Album of The Day

Lift to Experience  – The Texas – Jerusalem Crossroads cxdznt7w8aaso24

As far as concept Album’s go this one is up there as probably the best for a certain kind of genre at least . Three musicians coming out of Denton Texas with a noise you would think that the Band was at least five plus . With help from Robin Guthrie of the Cocteau Twins they managed to blend that sound of “My Bloody Valentine” while still holding down that fresh Alt/country sound .

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With a front man like this Josh T Pearson controlled croon and the Gift of arranging these songs into something majestic with a touch of Armageddon chucked in . The Texas Jerusalem Crossroads touches on awkward religious theories that will be evident when you listen to this Masterpiece .

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Here is an Album that MUST be in your record collection , and when the soul needs to be woke up this is the only Album you should grab .

album of the day

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Ryan Adams – easy tiger 2014

slow it the fuck down dude should of been the title to this album , but only Ryan Adams could of nailed it in two words “easy tiger” . Ryan Adams really had no choice but to make a professional alt/country rock album . this is the style that Adams is best at .Since he has a well known reputation of being consistently unpredictable .

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you could never say that Adams is the work shy type of performer easy tiger is his 9th release up to that point . i don’t have a bad word about this album apart from when he shouts “guitar solo” on the catchy track of halloweenhead its always a cringe moment but i can put up with that .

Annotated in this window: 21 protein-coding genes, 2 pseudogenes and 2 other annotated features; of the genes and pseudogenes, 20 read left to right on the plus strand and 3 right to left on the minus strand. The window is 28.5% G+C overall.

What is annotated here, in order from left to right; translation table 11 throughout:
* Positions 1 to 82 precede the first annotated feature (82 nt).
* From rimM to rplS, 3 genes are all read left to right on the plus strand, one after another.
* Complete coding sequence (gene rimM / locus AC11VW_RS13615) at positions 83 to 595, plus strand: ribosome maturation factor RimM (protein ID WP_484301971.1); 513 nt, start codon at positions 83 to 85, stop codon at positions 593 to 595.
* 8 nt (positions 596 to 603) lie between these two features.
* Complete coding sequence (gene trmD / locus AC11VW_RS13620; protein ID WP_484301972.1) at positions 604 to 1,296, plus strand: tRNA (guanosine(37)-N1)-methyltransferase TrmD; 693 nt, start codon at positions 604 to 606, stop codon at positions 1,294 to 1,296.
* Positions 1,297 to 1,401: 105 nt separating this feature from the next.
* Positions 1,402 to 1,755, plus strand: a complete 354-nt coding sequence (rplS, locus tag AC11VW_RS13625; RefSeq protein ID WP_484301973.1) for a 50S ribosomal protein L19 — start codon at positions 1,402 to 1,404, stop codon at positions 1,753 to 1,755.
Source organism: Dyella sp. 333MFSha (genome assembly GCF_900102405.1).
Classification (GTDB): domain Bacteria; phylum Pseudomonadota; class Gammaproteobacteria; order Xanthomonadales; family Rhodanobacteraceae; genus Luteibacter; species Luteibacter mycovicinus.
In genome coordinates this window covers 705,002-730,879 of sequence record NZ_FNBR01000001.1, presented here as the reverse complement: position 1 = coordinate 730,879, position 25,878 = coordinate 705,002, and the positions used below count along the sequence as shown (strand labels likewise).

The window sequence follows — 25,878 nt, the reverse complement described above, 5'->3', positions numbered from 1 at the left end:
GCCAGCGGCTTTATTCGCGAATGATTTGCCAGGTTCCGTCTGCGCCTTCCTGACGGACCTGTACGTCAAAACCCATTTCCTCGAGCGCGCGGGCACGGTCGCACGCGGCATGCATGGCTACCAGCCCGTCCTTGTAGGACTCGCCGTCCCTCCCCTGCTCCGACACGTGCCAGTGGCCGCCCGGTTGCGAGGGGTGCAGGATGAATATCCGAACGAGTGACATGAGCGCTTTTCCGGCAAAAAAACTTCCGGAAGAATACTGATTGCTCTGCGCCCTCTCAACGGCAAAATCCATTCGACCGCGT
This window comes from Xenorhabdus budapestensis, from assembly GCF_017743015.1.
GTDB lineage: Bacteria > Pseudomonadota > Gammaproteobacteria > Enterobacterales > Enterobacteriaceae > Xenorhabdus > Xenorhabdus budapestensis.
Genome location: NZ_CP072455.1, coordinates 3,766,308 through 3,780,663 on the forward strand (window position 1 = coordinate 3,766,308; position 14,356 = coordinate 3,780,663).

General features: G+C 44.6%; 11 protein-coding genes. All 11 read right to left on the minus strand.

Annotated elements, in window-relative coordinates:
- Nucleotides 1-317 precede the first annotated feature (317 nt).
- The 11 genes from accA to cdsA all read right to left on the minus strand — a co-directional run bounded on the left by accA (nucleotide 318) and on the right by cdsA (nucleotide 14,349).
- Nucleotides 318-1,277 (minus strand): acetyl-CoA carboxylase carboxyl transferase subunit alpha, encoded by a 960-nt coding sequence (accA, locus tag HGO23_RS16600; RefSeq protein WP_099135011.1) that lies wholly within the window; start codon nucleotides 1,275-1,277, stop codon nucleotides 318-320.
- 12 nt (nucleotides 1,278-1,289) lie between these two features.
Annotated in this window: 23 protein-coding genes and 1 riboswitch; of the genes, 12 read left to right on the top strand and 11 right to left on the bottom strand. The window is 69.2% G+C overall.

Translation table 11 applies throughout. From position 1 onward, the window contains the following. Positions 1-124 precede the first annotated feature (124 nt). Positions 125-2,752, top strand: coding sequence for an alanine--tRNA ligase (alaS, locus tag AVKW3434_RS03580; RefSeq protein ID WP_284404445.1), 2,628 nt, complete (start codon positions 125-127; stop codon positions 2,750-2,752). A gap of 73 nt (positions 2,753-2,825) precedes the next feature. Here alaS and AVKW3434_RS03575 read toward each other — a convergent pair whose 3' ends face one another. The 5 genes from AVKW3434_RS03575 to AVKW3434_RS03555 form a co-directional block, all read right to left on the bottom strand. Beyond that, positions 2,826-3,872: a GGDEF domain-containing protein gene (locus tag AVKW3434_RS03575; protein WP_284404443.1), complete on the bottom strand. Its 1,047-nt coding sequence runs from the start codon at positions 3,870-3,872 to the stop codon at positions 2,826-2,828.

the kid carsons

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Well siding with the insane stereo have been after this release for a while now and we can gladly say its here , and as soon as it landed on the desk it went straight on the player with a smile .  the bother and sister duo morgan and chad  have delivered one hell of an album here with the tuneful harmonies and heartfelt songs .

this self titled album opens up with “i try” and it confirms with the vocals  and other instruments that its going to be an emotional ride playing this. With a line from the song stating “another plan to fall apart”  with a harvest moon round your neck, this has depth and leaves you thinking about the song .

the kid carsons album is what alt/country is about for us at siding with the insane stereo , it has depth , conviction and full of emotion its polished with bright jangly guitars on songs like “the weight” and with the most effective lap steel playing i have heard in a long time . so we are kinda keeping fingers crossed that “cosmic americana” and “grievous angel promotions” continue there amazing work and bring these guys to the untied kingdom .